APU students have showcased brilliant examples of sustainable inventions such as “Kuno”, a sustainable cooler fridge that requires zero electricity; “WaterPod”, a sustainable seawater desalination pod for sea nomads; and “Whalecro”, an underwater propulsion vehicle with a micro debris filtering system.
These designs garnered international recognition by winning the prestigious James Dyson Awards in 2020 (national winner), 2021 (national winner) and 2022 (national runner-up).
"WaterPod" – a sustainable seawater desalination device designed for sea nomads, harnesses basic science and the energy of the sun to convert seawater into drinkable water. This achievement earned APU Industrial Design students the James Dyson Award 2021 in Malaysia. (Photo courtesy of James Dyson Award).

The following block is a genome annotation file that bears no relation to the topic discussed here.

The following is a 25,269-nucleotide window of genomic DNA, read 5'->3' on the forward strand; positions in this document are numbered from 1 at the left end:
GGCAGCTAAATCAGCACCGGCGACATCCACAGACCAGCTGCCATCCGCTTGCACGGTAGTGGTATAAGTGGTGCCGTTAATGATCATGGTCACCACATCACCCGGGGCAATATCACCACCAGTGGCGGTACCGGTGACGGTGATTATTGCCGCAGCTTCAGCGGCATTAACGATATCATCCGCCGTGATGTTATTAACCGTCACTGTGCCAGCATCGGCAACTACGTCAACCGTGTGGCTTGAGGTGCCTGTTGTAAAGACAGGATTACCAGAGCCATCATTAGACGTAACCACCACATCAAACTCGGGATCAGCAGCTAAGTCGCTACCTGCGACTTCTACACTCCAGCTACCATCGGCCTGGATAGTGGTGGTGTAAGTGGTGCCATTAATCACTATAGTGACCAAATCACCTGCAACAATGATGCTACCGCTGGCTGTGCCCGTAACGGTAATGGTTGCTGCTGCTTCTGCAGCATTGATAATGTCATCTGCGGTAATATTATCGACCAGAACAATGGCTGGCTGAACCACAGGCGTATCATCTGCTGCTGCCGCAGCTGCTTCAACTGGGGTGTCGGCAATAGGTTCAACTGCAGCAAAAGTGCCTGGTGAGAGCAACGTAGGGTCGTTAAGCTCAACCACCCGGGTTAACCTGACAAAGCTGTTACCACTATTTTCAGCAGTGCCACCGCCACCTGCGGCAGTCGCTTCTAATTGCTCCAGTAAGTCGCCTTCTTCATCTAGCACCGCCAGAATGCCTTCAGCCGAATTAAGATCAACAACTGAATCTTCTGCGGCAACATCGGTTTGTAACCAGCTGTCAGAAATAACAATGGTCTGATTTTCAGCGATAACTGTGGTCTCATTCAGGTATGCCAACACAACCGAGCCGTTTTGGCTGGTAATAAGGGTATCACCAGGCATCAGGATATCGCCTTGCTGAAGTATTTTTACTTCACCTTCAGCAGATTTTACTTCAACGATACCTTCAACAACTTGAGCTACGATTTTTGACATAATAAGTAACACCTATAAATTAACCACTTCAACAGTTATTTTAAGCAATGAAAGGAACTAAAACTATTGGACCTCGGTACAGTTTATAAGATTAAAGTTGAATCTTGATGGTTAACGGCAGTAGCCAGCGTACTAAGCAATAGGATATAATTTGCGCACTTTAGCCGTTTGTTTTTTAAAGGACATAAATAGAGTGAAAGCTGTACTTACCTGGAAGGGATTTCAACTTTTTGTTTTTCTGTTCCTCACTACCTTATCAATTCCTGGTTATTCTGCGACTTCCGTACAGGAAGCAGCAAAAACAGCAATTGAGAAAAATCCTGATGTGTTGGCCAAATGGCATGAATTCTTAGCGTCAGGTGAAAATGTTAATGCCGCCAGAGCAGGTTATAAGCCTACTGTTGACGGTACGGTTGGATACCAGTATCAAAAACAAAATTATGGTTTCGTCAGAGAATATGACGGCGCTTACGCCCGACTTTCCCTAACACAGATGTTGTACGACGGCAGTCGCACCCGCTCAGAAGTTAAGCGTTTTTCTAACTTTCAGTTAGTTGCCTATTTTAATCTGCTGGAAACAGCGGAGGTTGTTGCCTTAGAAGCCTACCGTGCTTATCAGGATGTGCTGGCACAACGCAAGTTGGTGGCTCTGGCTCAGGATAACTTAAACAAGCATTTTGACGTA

As global environmental concerns continue to grow, there is an increasing demand for industrial designers that are equipped with sustainability knowledge.
Whalecro, designed by APU students with expertise in industrial design and engineering, is an underwater propulsion microplastic clean-up vehicle aimed at the eco-tourism market. This project won the national runner-up position in the James Dyson Awards 2022. (Photo courtesy of James Dyson Award)
“As businesses strive to minimise their ecological footprint, and create products and systems that not only satisfy consumers but also respect our planet, designers who can blend aesthetics, functionality and eco-friendliness are highly sought-after,” says APU SoMAD head Debbie Liew Pooi Kuan.